- The Federal Energy Regulatory Commission on Thursday determined that demand response can be aggregated with other distributed energy resources (DERs) under regulators' Order 2222, intended to lower market barriers for DER aggregations.
- FERC's order accomplishes this by choosing not to allow an opt-out provision that would enable grid operators to refuse aggregated demand response offers where participation is not allowed by state regulators. "This was necessary to realize the full promise of Order 2222," said Commissioner Neil Chatterjee during FERC's open meeting.
- But Commissioner Mark Christie, who served as a Virginia utility regulator before joining FERC, in his dissent decried the move as a violation of state's rights, and argued that it could have a negative impact on local municipal and public power providers, and unnecessarily raise ratepayer costs.
FERC's Thursday order gives some clarity as to what DER aggregations might look like under its landmark 2222 order, part of a broader push by the commission to lower market barriers for new technology entrants.
Clean energy interests had asked the commission not to extend states the opt-out option for demand response, and the majority of commissioners agreed that to allow states to prohibit demand response from participating would "undermine the goals" of 2222. Further, the majority argued, FERC's jurisdiction on wholesale market issues is clear.
"The Commission's authority squarely allows it to regulate wholesale market access — in fact it requires it to regulate wholesale market access," said Commissioner Allison Clements.
But Christie, in his dissent, criticized the commission for being too overbearing and not respecting the ability of states to set their own market rules.
"If I was going to describe this order in one word I think I would use the Greek word 'hubris,'" he said during the open meeting. "It's based on the belief that the members of this commission know better how to manage the complicated issues of timing, grid reliability and the costs of behind-the-meter DER deployment than all the state regulators in all 50 states" and than all the "dedicated people" who run municipal and public power authorities, and electric cooperatives.
"And it's based on the false belief that state regulators, public power authorities, municipal power authorities and co-ops are opposed to behind the meter DER deployment, so these people cannot be trusted to manage … DER deployment. And I know that's just not true."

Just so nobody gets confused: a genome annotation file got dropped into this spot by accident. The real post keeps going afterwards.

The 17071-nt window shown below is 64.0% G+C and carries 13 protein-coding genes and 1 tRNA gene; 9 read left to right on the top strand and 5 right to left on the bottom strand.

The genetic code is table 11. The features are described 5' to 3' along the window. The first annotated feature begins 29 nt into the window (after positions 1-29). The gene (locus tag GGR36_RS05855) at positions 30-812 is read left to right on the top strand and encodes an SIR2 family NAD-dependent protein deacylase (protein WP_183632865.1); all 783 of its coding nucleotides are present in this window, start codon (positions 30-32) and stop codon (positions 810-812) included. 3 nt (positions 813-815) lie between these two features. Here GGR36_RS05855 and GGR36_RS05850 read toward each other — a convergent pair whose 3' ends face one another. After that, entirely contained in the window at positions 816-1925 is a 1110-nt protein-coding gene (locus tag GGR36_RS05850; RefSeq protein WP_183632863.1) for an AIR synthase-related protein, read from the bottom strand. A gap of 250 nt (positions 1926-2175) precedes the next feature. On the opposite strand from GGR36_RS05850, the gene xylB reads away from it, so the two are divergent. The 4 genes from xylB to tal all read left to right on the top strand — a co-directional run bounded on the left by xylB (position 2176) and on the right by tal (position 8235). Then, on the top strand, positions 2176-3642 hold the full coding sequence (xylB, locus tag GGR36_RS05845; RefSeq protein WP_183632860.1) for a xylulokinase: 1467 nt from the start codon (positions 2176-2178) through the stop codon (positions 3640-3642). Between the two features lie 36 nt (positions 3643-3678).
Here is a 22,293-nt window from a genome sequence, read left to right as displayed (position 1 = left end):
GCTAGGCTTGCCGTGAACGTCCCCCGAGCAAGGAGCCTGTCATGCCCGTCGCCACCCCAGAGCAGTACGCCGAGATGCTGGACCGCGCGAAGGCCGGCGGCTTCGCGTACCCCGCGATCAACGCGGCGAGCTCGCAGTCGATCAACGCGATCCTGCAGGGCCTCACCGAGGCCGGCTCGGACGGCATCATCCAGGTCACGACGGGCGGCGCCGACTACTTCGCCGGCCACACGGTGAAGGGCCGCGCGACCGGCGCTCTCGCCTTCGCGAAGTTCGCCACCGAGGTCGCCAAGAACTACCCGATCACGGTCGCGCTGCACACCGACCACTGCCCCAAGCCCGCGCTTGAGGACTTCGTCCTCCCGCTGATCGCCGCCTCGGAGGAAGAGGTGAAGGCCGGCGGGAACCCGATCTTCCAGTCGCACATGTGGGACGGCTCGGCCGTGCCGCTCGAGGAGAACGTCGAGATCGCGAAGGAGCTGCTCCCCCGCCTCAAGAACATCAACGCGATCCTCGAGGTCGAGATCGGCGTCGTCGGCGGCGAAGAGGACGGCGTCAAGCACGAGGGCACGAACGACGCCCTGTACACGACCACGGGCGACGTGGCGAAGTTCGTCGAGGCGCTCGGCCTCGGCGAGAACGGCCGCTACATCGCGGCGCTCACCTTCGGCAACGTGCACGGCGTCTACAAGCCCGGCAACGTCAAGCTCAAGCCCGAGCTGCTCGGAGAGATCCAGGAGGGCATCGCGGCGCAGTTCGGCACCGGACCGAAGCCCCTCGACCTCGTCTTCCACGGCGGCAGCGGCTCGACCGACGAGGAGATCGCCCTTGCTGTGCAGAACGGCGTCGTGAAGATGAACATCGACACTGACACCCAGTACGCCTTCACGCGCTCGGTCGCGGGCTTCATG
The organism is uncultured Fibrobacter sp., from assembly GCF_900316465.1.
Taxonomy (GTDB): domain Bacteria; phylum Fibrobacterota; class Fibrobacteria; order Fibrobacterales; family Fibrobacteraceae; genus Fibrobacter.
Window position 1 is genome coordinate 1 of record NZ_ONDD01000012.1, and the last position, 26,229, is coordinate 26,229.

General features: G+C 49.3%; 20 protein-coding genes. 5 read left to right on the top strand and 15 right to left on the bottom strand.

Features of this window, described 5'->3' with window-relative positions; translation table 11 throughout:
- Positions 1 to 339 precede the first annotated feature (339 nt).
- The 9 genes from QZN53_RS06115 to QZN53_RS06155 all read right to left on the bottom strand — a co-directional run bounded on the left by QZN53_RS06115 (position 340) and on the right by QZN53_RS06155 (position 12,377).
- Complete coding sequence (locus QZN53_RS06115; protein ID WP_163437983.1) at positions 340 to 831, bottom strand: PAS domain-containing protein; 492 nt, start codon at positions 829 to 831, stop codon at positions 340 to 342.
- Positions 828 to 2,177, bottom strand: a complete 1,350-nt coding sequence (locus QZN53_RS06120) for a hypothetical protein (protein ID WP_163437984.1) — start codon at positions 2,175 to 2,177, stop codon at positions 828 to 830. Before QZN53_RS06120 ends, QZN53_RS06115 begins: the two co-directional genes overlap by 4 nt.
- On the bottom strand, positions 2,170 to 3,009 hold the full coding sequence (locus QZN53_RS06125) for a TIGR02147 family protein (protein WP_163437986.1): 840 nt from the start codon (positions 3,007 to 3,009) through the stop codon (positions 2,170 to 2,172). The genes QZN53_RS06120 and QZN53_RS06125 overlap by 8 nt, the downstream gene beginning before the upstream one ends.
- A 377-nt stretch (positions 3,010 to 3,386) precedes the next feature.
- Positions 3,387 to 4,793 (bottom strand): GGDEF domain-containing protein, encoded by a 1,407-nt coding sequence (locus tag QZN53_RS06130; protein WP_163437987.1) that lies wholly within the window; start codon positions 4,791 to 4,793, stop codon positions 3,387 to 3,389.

He argued that those are the very people who have been engaged and are leading the way on DER deployment. He fears the order will empower investor-owned utilities to put "billions of dollars" into their rate base in a facade of complying with FERC's ruling.
"As a former state regulator who sat in on a lot of rate cases, I've heard this argument before. And it's very hard, frankly is almost impossible, for a state regulator to deny cost recovery when the utility says we have to spend this money to comply with federal regulations," he said. "That's a very hard argument to rebut." As a result, costs of this order will be "substantial," he said.
FERC Chair Richard Glick was a vocal advocate for state rights in previous commission orders where he felt federal regulators were attempting to block state resource decisions. He said he resonated with Christie's arguments, and would be interested in discussing them further, but also believes his stance on this order is not inconsistent with his previous statements on state rights.
Orders like the minimum offer price rule (MOPR) expansion are a clear violation of the Federal Power Act, Glick said, while courts have previously upheld the commission's jurisdiction over the wholesale market issues raised in Order 2222, as was affirmed by the U.S. Court of Appeals for the D.C. Circuit in their ruling on a similar order lowering barriers to energy storage in wholesale markets.
"There's no dispute over this — under the federal power act, the states have authority over resource decision-making, not FERC, not the federal government," he told reporters after the meeting. "Whereas in this particular case, the courts have ruled that we have jurisdiction over … participation in the wholesale market. And so I don't think it's a contradiction, to be as concerned as I am on the MOPR side and to support order 2222."